Most people focus on all the things they’re going to do in their business. They’re constantly adding items to the list—“I’ll do this; I’ll do that; and I’ll start a new initiative.” And usually, we send you a lot of dispatches on that same theme—encouraging you to start making moves in your business.
This week, we want you take a breath. We’d like you to start compiling a different kind of list—one that’s just as important, but is often overlooked. What are the things that you do for your business that you want to stop doing?
When you’re an entrepreneur building a fledgling business—or even an entrepreneur who has already built a highly successful business—it can feel impossible to even consider the idea of stopping any one task. Sometimes, we convince ourselves that the only way our venture will work is if we keep tending it relentlessly until we collapse of exhaustion. But your business isn’t a house of cards—if you take one task out, either handing it to another person or letting it go entirely, the whole company won’t cave in. In fact, it’s more likely that it will get stronger. Why? Because you’ll be able to truly focus on the parts of your business that matter to you most. And that focus, in turn, will generate revenue.
We call our lifestyle workshops Life and Craft for a reason. It's because while we believe it's important and necessary to hone your craft, we also believe in balancing that craft with the life that makes it possible. Nobody starts a creative business because they want to be decimated by the workload, but that's often what happens. When you love your craft, it's easy to so caught up in it that you don't even realize that your business has started running you-into the ground.
To prevent this from happening in our own lives, every year, we've made it a tradition to stop doing something that we don't enjoy, something that prevents us from living our fullest lives and keeps us from being strategic about the ways we make money. Think of it this way: just like you periodically go through our closets to get rid of shoes and clothes you aren't wearing, it's important to go through your photography business and find those things you're doing that aren't necessary.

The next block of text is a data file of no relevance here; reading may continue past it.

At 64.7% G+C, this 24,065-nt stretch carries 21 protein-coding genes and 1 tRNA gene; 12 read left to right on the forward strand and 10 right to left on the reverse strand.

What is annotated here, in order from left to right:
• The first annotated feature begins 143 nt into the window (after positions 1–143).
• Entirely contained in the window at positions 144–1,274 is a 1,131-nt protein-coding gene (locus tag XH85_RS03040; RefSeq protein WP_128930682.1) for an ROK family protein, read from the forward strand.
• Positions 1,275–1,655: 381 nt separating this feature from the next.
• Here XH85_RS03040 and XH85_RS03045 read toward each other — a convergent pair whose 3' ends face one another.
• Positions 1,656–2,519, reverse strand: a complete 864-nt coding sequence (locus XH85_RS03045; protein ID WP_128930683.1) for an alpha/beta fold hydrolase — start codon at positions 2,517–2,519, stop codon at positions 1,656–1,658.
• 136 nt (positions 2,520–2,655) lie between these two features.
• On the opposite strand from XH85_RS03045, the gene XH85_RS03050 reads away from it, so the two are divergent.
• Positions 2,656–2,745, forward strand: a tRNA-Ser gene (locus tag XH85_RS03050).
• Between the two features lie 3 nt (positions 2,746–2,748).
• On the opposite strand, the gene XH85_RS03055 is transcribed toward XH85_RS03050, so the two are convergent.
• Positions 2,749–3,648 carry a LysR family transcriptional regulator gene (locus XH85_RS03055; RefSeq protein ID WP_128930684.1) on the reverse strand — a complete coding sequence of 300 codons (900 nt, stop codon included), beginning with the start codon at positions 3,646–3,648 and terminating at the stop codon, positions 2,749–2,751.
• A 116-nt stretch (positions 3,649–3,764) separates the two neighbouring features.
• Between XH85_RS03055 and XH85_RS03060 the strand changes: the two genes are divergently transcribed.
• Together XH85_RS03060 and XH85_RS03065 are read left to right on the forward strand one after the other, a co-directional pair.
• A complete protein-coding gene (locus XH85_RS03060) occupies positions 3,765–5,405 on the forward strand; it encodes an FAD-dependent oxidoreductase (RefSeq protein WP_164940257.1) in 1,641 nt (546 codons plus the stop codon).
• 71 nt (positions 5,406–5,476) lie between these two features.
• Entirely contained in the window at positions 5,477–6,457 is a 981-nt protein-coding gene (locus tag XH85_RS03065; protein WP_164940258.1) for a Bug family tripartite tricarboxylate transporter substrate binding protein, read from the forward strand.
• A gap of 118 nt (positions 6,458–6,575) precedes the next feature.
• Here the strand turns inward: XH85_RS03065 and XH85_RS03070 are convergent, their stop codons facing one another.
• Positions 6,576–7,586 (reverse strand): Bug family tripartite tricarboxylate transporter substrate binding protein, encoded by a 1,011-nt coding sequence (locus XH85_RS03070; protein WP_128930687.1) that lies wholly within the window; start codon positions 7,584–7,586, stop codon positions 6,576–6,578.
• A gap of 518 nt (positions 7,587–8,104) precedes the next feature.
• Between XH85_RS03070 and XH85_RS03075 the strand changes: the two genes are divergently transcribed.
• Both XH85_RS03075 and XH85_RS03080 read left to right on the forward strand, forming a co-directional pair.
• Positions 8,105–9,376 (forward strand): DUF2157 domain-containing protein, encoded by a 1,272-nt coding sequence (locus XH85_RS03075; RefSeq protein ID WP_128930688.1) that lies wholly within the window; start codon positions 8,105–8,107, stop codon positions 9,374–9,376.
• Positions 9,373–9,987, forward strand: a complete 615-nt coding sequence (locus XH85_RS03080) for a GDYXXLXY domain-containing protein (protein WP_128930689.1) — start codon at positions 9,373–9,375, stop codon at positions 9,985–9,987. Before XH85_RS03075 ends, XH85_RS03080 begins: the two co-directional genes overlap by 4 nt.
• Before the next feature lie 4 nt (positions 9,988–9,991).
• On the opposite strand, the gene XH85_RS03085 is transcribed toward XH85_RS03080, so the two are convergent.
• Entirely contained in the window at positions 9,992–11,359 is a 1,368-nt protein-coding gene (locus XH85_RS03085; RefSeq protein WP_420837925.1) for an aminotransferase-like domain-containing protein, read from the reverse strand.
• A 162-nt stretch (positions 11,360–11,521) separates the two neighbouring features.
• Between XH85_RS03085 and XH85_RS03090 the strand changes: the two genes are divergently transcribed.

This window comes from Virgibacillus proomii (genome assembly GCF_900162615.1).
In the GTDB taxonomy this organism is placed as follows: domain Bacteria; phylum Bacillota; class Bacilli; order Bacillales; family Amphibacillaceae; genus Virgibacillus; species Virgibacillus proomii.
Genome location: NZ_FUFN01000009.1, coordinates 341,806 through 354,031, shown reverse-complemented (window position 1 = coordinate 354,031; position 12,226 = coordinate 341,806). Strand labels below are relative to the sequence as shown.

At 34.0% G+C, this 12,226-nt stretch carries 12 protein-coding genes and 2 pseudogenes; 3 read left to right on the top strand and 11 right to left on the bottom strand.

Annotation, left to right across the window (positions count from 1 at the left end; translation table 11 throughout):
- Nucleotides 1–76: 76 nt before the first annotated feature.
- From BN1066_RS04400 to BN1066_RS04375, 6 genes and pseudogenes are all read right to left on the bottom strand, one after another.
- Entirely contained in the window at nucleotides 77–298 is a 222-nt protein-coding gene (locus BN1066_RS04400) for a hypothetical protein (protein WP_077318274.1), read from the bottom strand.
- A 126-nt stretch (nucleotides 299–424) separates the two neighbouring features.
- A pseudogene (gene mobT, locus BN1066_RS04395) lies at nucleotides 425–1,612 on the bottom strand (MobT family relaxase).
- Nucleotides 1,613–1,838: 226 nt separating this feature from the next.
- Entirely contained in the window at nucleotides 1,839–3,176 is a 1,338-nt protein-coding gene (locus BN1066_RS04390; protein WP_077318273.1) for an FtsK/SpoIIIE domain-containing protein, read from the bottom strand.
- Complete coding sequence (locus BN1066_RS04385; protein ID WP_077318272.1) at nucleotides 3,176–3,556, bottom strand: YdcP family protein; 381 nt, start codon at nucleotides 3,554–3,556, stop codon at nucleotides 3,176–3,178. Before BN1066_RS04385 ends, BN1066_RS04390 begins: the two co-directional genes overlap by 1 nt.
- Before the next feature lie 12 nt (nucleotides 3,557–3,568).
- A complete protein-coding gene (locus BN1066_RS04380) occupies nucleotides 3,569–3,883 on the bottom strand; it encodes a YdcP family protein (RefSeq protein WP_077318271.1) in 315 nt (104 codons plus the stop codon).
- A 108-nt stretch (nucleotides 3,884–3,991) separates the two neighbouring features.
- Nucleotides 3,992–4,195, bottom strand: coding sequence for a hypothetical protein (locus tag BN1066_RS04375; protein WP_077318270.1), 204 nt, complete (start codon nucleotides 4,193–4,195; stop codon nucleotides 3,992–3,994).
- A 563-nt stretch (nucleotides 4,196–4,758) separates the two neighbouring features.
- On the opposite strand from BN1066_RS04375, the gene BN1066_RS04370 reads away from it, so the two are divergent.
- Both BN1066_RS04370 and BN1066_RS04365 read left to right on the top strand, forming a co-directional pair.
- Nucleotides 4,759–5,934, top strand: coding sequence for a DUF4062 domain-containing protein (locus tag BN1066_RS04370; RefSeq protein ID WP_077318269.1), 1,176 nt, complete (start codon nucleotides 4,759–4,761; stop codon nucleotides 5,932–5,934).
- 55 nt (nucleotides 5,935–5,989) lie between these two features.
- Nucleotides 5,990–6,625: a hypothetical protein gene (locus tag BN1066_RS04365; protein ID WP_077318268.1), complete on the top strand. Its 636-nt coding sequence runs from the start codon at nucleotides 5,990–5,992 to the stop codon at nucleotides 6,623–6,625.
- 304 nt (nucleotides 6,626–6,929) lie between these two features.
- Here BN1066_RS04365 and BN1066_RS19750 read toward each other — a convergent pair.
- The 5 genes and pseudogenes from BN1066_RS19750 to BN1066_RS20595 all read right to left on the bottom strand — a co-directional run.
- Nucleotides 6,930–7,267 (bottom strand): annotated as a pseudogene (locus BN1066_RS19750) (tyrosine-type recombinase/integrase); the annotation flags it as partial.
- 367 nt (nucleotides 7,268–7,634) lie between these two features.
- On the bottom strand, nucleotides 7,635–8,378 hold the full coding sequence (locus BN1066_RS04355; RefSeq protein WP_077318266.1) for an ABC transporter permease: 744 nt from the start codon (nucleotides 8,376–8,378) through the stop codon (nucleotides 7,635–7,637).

Keep in mind that this isn't about singular tasks. It's about a better sense of resource management, about how to allocate time to make the space for things you want to do. After all-why start your own creative business if you don't make time to pursue the creative projects that make you happiest?
So, what did we stop doing?
2. doing our own housework-for us, it was worth it to hire others for these tasks!
3. putting together our own gifts for clients-and found a brilliant gift-giving company to take the reins for us!
4. hosting preview parties with potential clients-and freed up time to devote to the clients who had already chosen to book us.
5. fielding the same questions over and over again from couples-by taking the time to design and print the Bride Guide, which educates couples and answers their frequently asked questions.
6. writing our own blogs-we trained an employee to do them for us. After all, we like the photography part, which isn't literally worth a thousand words.
7. booking portrait sessions whenever the client wanted-and instead set the time and place that would enable us to take the best possible photos.
doing Sunday weddings-to make time for church and family!
Now, we didn't do all these all at once. We implemented them slowly, over time. We identified them based on a hard look at our priorities and our enjoyment level of each activity versus the 'reward' for doing the activity. Today, with a little one on the way, all of our priorities and lists are about to get a hard shove. And, because we've practiced sticking to our stop list for years, we feel ready for the challenge!
Each time we stopped an activity, we've felt a bit of "FOMO"-the It's only natural. And, yes, you might miss out on a few things, but just remember that those things weren't your ideal business, anyway. In short, stop bending over backwards, and start cartwheeling instead, toward the business of your dreams.
Now for the Takeaways:
• You're not missing out. And, stopping (or delegating) unpleasant tasks will not collapse your business! By prioritizing what truly matters-your passion-you can improve your work, your state of mind, and your profit margin.
• If there's something you're still interested in keeping on your list, and you're not at a good stopping point, finish the job! Half-done tasks and ideas can make your schedule feel cluttered. Complete something that's been on your to-do list for a while (Launching a new website? Hiring an intern?), so when that task is done, you can slide it away and make room for more.
• Go on a hunt for three things you know you can stop doing in your business. Don't stop until you find those three! Like getting rid of old clothes and shoes, you might hesitate at first, but once you start, it can be freeing.
• We've said it before, and we'll say it again-if there's a task you know you hate doing, hire someone who makes that task their business! Cat used to dread doing wedding blogs and sharing them on social media-but procrastinating was actually losing us potential business as we always see an uptick in inquiries after a blog gets posted. Now, our blogs are done on time and our pipeline is consistently full. Finances, housecleaning, gift giving, marketing, and more can all be handled on time by professionals who are happy to get that job done.
(two things we got back by giving other stuff up!),
Luke & Cat